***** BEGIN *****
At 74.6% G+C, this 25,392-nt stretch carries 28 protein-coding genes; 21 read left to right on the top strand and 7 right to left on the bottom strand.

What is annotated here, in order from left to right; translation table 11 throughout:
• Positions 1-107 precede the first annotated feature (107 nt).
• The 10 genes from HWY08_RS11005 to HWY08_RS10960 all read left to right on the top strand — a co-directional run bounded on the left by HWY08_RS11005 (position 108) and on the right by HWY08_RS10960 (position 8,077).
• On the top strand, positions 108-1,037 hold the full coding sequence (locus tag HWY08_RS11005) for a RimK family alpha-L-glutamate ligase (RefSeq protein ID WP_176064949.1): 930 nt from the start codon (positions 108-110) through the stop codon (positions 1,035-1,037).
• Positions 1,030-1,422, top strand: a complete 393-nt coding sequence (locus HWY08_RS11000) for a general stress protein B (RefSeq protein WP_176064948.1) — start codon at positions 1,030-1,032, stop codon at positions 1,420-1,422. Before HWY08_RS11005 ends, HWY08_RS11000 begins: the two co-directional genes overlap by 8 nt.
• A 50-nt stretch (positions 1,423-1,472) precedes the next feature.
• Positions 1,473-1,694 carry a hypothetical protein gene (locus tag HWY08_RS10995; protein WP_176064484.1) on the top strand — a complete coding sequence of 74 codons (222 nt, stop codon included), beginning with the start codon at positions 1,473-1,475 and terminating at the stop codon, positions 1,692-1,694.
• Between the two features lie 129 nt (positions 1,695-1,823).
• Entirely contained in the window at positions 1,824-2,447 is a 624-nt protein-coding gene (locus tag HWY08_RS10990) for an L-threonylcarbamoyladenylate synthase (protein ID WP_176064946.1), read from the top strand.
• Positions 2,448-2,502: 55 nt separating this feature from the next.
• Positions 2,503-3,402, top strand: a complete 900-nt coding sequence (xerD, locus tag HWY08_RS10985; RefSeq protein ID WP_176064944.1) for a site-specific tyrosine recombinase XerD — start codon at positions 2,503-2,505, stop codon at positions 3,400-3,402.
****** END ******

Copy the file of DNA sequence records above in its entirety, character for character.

At 74.6% G+C, this 25,392-nt stretch carries 28 protein-coding genes; 21 read left to right on the top strand and 7 right to left on the bottom strand.

What is annotated here, in order from left to right; translation table 11 throughout:
• Positions 1-107 precede the first annotated feature (107 nt).
• The 10 genes from HWY08_RS11005 to HWY08_RS10960 all read left to right on the top strand — a co-directional run bounded on the left by HWY08_RS11005 (position 108) and on the right by HWY08_RS10960 (position 8,077).
• On the top strand, positions 108-1,037 hold the full coding sequence (locus tag HWY08_RS11005) for a RimK family alpha-L-glutamate ligase (RefSeq protein ID WP_176064949.1): 930 nt from the start codon (positions 108-110) through the stop codon (positions 1,035-1,037).
• Positions 1,030-1,422, top strand: a complete 393-nt coding sequence (locus HWY08_RS11000) for a general stress protein B (RefSeq protein WP_176064948.1) — start codon at positions 1,030-1,032, stop codon at positions 1,420-1,422. Before HWY08_RS11005 ends, HWY08_RS11000 begins: the two co-directional genes overlap by 8 nt.
• A 50-nt stretch (positions 1,423-1,472) precedes the next feature.
• Positions 1,473-1,694 carry a hypothetical protein gene (locus tag HWY08_RS10995; protein WP_176064484.1) on the top strand — a complete coding sequence of 74 codons (222 nt, stop codon included), beginning with the start codon at positions 1,473-1,475 and terminating at the stop codon, positions 1,692-1,694.
• Between the two features lie 129 nt (positions 1,695-1,823).
• Entirely contained in the window at positions 1,824-2,447 is a 624-nt protein-coding gene (locus tag HWY08_RS10990) for an L-threonylcarbamoyladenylate synthase (protein ID WP_176064946.1), read from the top strand.
• Positions 2,448-2,502: 55 nt separating this feature from the next.
• Positions 2,503-3,402, top strand: a complete 900-nt coding sequence (xerD, locus tag HWY08_RS10985; RefSeq protein ID WP_176064944.1) for a site-specific tyrosine recombinase XerD — start codon at positions 2,503-2,505, stop codon at positions 3,400-3,402.